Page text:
Carroll Spinney is the magnificent puppeteer who’s spent most of his career giving life to Big Bird and Oscar the Grouch. When Oscar was first being created, Mr. Spinney needed to come up with a voice that would fit the irritable, but lovable green monster. He played around with a few possibilities, but none of them seemed quite right. Then one day he climbed into a New York City cab. The out-of-sorts driver looked over his shoulder and growled, “Where to, Mac?” At that moment, Carroll Spinney knew he’d found the perfect voice for Oscar and spent the rest of the day mimicking the cab driver to make sure he didn’t lose it.*
I share this story because I’m convinced it represents the only time in human history that grouchiness produced a positive result. Can you think of even one time in your life when you encountered a grouchy person and walked away feeling better?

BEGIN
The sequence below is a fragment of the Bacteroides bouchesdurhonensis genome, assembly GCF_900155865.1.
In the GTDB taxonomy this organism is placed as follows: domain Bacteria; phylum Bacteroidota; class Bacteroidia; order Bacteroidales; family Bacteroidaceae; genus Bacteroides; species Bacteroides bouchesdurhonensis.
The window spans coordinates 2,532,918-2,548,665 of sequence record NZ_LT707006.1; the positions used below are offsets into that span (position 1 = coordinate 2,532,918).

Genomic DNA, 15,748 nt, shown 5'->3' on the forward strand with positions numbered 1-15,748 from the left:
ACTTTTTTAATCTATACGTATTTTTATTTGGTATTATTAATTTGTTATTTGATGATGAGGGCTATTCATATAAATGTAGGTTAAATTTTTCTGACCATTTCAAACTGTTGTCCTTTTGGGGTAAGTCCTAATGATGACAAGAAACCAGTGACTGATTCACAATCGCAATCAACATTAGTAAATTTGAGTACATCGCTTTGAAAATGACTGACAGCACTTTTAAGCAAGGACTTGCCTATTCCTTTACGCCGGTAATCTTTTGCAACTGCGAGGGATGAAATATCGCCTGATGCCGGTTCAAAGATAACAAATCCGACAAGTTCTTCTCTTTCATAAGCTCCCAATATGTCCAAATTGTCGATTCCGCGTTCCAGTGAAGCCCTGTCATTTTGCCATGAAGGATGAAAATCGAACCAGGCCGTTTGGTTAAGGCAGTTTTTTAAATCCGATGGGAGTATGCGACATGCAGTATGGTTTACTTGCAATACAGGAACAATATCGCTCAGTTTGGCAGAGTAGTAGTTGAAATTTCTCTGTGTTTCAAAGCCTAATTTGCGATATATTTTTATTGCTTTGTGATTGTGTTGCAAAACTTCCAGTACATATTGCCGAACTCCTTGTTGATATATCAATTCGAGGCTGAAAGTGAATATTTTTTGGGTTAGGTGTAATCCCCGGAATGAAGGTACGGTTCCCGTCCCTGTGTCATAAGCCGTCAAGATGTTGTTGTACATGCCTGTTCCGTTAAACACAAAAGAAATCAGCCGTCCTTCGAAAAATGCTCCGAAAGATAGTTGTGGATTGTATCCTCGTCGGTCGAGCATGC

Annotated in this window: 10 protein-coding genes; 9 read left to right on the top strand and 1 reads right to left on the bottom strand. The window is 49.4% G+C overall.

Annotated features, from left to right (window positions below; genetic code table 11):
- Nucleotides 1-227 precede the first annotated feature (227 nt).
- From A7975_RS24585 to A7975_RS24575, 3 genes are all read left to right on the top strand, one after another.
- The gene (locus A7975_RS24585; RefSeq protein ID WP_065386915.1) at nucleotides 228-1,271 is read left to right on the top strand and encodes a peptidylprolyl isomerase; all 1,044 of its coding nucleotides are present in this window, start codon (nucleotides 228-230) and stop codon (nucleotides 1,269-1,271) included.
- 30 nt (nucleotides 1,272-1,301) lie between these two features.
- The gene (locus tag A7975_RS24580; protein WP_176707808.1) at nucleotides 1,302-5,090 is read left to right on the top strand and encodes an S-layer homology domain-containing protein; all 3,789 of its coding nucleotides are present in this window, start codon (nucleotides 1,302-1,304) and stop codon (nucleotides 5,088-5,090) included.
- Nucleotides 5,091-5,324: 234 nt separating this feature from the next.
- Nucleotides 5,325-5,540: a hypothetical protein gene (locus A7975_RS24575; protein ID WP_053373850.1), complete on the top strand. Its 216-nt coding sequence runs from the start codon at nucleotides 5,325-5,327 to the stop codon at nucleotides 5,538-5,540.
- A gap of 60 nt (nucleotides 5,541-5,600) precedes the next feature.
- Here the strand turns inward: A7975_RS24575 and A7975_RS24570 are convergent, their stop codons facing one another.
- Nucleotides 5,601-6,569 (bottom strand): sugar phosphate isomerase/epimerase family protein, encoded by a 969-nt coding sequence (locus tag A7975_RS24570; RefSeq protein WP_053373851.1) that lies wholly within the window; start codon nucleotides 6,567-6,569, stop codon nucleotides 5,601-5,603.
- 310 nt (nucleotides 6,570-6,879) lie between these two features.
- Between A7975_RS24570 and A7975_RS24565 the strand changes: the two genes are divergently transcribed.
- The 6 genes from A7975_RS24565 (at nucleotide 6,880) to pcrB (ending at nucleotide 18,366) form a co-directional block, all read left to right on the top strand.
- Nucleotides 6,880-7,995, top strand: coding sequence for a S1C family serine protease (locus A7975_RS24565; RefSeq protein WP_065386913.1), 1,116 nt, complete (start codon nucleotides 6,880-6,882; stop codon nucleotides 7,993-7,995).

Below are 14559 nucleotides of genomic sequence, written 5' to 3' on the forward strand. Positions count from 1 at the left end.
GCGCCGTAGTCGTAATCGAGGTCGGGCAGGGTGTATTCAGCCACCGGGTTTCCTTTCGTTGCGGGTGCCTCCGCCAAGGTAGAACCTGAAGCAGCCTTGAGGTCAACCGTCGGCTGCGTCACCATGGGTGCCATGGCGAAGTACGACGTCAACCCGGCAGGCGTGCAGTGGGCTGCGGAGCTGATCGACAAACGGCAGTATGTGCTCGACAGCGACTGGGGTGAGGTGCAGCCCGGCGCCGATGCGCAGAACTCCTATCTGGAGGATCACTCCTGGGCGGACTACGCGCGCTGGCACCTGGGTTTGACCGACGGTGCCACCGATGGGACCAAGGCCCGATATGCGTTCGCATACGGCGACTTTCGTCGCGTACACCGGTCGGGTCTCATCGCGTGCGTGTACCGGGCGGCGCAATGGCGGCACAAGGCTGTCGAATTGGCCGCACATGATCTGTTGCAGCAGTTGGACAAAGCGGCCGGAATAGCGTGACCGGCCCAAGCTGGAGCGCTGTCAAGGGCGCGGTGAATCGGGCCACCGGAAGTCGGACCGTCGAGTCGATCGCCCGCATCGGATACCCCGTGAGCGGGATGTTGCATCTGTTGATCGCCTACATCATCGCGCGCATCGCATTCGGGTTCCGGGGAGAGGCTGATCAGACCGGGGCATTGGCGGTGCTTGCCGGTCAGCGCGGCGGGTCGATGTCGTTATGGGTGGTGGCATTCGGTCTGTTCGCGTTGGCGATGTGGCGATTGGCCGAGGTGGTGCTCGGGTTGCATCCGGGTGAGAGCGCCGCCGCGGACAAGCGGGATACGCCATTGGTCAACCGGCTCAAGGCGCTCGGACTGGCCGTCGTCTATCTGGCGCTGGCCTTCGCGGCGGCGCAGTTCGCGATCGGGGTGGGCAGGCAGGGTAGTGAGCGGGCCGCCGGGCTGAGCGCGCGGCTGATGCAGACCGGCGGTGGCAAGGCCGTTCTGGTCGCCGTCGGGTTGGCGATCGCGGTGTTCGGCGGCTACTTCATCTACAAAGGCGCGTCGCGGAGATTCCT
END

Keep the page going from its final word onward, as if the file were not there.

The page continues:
I didn’t think so.
Of course, everybody gets grouchy sooner or later. Give the perkiest little Pollyanna an ingrown toenail and watch what happens. The danger arises when a person discovers that grouchiness actually has its advantages. There might be a person in your life right now–a boss, a parent, or a spouse–that you bend over backward to please because you don’t want to trigger a tirade. (Or perhaps the people in your world are walking on eggshells around you!) Grouchy people are not stupid. They quickly figure out what’s making other people bow to their whims.
But few traits are more out of place in the life of a Christian. When the apostle Paul described Christian love in 1 Corinthians 13:4-7, he said that it isn’t “rude” or “irritable.” Then in Ephesians 4:31 he commanded his readers to get rid of all “harsh words.” Bottom line: you get some slack for an ingrown toenail (or some other temporary aggravation), but there’s no excuse for chronic grouchiness in the life of a person who claims to have been touched and changed by the love of Christ.
For further reflection read Proverbs 11:17 and Galatians 5:22-26
*Carroll Spinney, The Wisdom of Big Bird (New York: Villard, 2003), 51